This is a Poirot mystery, and a later one at that. I have tried in vain to read all the Poirot books in order,
David Schaafsma
Death in the Clouds (formerly Death in the Air) (vast title improvement, Agatha!?)

A flight from Paris to Croydon. Poirot on the flight, asleep for most of it. A woman, Giselle, is murdered on the way. What ensues is a closed set mystery, including a scorecard with a short list of suspects and a map for us to peruse, illustrating where all were seated. Death, we learn at the Croydon inquest, was by Boomslang (South African tree snake) venom from the tip of a thorn found near the murder victim. (C
May 27, 2018 rated it really liked it
During my time making my way through all these Poirot novels, it is strange how often I’ve encountered that ones that don’t seem particularly interesting to me from the brief plot description on the back end up being some of the better books. This and Lord Edgware Dies are two excellent examples of that. I enjoy most of Christie’s novels in general, but this one is shockingly fun.

It is important to remember that though Christie wrote several, what we might call clichéd books, they were not so cl
The Enchanted Library
Jan 01, 2018 rated it really liked it
3.5/5 stars

I was finally able to pick a good one again!
Really enjoyed it!

Funny story:
It was such a struggle to read the end because I was in the car with my family. They kept distracting me and I was like ''Will you please give me a minute!? They're finally telling who the killer is!''
It took me FORTY minutes to read like TEN pages (the final ones)!!
Roman Clodia
Jan 09, 2019 rated it really liked it  ·  review of another edition
This may not be one of Christie's slickest plots (it re-uses elements we've seen before) but it's one of the funniest: Christie has a lot of fun with Mr Clancy, her thriller writer, as well as with her murder where a woman is killed on board a plane with a blow-pipe and a mysterious poison...!

As ever, the clues are scrupulously placed in full view though I did have a head-scratching moment at the big reveal. Entertaining, clever, and with Poirot doing a lot of match-making!
Feb 12, 2019 rated it it was amazing
A delightful little mystery that lost none of its charm from knowing the outcome. I particularly enjoy the Poirot stories that show strangers' perspectives on 'the little elderly man with the egg-shaped head.' Invariably he is under-esteemed and underestimated, especially to the foolhardy murderer! It is a clever take on the locked room mystery, in that the murder takes place mid-air on board an aeroplane. There we have our cast of characters (or suspects), and a cadre of investigators (from Eng ...more
Not too much to say about this one besides the fact I really enjoyed it.

On a flight we have Poirot on the scene when a woman is found dead before the end of the flight. At first it appears that a wasp has stung her, but looking closer it appears someone has killed her with a dart. With a plane of suspects it takes all of Poirot's little gray cells to figure out how do the killer do this and why.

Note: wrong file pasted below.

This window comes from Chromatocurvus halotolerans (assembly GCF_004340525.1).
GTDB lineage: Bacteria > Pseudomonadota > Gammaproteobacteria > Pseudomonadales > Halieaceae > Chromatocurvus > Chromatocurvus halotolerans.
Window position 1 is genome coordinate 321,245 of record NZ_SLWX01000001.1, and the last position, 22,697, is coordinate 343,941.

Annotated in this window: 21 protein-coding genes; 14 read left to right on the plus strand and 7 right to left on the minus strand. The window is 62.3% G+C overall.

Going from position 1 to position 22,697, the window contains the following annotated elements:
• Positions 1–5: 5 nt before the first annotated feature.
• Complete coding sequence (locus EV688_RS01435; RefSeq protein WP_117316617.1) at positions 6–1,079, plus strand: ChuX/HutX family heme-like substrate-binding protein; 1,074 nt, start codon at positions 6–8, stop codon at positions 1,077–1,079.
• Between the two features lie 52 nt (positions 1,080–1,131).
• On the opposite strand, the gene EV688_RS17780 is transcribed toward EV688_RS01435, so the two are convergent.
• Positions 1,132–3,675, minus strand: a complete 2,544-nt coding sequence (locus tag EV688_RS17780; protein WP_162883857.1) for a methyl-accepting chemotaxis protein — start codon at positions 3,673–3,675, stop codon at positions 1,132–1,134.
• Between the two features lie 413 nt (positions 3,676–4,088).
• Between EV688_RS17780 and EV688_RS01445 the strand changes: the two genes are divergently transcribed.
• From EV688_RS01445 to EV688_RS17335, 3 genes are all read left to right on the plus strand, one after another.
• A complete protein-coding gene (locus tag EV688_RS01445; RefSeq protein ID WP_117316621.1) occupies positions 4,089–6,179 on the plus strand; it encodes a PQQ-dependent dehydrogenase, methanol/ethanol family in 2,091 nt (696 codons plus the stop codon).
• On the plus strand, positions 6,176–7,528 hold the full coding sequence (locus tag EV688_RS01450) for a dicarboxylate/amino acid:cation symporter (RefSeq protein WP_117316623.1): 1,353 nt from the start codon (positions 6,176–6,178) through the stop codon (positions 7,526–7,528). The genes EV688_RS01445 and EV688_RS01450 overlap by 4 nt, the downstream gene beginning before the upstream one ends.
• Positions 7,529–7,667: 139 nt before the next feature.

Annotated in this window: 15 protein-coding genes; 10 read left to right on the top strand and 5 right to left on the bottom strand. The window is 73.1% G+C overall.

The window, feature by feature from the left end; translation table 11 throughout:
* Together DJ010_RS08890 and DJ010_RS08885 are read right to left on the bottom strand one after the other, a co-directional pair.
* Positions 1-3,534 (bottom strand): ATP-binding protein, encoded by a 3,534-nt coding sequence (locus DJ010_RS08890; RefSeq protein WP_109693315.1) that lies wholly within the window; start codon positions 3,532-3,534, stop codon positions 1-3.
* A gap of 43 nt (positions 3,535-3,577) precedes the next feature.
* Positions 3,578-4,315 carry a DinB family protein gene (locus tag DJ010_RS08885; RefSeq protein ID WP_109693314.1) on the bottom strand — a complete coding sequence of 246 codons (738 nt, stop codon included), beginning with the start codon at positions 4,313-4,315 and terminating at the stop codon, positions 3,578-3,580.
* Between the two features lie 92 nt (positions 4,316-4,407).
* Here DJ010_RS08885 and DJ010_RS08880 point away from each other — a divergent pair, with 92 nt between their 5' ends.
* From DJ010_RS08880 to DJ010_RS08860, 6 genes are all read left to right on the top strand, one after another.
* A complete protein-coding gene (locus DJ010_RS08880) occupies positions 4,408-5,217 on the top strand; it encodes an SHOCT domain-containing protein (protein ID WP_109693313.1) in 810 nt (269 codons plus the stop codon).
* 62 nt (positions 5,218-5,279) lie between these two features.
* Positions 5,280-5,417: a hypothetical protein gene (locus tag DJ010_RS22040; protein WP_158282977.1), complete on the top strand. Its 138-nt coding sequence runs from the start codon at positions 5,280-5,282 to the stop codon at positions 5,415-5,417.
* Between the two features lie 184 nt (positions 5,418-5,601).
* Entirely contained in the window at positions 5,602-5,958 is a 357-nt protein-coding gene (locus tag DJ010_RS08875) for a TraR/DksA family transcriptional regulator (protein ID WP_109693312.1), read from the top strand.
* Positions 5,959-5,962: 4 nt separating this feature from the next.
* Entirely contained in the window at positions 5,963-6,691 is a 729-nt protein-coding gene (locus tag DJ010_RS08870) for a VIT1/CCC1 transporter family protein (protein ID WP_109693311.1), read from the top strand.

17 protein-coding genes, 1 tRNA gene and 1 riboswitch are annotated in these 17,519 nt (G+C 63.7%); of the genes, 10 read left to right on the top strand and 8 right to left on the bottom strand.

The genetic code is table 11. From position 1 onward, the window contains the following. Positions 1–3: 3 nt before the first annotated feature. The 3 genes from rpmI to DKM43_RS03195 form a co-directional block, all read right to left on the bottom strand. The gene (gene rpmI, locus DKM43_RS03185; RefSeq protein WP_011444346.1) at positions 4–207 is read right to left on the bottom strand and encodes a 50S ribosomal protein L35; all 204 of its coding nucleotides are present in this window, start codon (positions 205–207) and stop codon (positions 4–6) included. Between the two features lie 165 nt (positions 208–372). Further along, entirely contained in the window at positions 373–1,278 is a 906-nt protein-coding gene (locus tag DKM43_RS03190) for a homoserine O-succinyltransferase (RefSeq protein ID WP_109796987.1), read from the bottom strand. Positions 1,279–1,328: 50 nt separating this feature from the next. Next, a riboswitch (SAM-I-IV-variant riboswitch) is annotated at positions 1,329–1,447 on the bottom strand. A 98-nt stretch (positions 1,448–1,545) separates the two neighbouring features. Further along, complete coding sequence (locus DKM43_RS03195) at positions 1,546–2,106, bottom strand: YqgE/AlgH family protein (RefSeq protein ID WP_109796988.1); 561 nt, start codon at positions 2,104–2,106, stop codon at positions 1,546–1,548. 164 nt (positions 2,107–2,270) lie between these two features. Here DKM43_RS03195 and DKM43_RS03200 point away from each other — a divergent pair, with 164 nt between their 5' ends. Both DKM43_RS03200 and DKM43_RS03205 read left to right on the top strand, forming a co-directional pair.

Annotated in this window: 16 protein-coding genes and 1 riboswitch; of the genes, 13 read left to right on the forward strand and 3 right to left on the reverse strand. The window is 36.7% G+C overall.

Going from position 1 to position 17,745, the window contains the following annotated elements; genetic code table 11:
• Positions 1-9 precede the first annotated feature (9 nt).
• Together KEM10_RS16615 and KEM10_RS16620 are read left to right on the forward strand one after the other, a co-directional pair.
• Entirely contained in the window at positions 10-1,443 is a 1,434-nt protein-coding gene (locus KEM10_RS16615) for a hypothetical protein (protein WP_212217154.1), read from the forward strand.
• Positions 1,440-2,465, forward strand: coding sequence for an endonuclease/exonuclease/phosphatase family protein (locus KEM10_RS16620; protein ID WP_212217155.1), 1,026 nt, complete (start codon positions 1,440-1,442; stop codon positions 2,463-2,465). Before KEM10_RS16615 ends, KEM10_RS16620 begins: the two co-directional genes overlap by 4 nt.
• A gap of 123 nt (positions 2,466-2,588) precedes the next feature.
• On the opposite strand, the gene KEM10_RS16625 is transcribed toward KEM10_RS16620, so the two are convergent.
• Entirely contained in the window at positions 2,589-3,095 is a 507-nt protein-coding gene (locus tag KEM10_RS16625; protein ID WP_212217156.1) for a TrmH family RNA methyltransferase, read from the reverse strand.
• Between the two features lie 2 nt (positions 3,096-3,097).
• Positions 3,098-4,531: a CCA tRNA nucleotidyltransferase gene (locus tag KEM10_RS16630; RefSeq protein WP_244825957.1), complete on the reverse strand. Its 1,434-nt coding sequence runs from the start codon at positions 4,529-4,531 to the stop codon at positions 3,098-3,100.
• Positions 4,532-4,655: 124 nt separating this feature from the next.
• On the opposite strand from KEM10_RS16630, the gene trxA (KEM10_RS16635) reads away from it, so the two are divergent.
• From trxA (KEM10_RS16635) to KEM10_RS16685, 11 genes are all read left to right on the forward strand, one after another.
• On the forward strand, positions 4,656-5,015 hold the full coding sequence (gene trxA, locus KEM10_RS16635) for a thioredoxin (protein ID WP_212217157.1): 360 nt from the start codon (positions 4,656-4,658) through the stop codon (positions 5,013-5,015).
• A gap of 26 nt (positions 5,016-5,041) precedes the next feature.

I always enjoy it when Christie's books have diagrams in them. This one does and spells out where eac
Stephanie Anze
Jun 13, 2019 rated it really liked it
Shelves: favorites, fiction
Hercule Poirot in on a flight from Paris to London. Having fallen asleep, he wakes up to quite a commotion. Madame Giselle, the woman in the seat behind his, is found dead, apparently due to the sting of a wasp that had been previously seen in the cabin. But being who he is, Poirot is not so sure that is the truth when he sees a dart located near the body. That dart is discovered to be coated with snake venom. With a flying crime scene, the suspect has to be one of the eleven people on board.

It seems that death is constantly following Poirot around. He can never escape it. Not even on a god damn plane.

Death in the Clouds has Poirot trying to solve how Madame Giselle died in her seat on the flight. At first, he thinks it's because of a wasp sting - which had me so confused because HOW THE HELL DID NO ONE NOTICE A GOD DAMN BEE ON THE PLANE?!? I'd be bobbing and weaving to get off that flight if I saw a bee. I'd run for the hills people. I hate bees.

But then he comes to his sense and
Jeanette  "Astute Crabbist"
Back in the days when I was really into Agatha Christie, I decided I really only liked her Hercule Poirot mysteries. After reading this, I remember why. They have greater complexity (thanks to Poirot's little grey cells) and fewer boring society details than Christie's other mysteries. I really enjoyed reconnecting with M. Poirot in this story.
What's really cool is that I guessed who the murderer was right at the start, doggedly stood by my first guess, and I turned out to be right! That's neve
Elizabeth (Alaska)
I have seen many TV episodes of Poirot, but this wasn't one of them. It's fun to come across one of the series that is entirely new. Originally published in 1935, this takes place on a flight from Paris to Croydon, predecessor to Heathrow. It is enlightening that there was time to serve a full meal on what now takes barely over an hour. There is a sketch of the layout of the seating arrangement and some seats are facing each other, as they would in a train. Also there were ventilators in the win ...more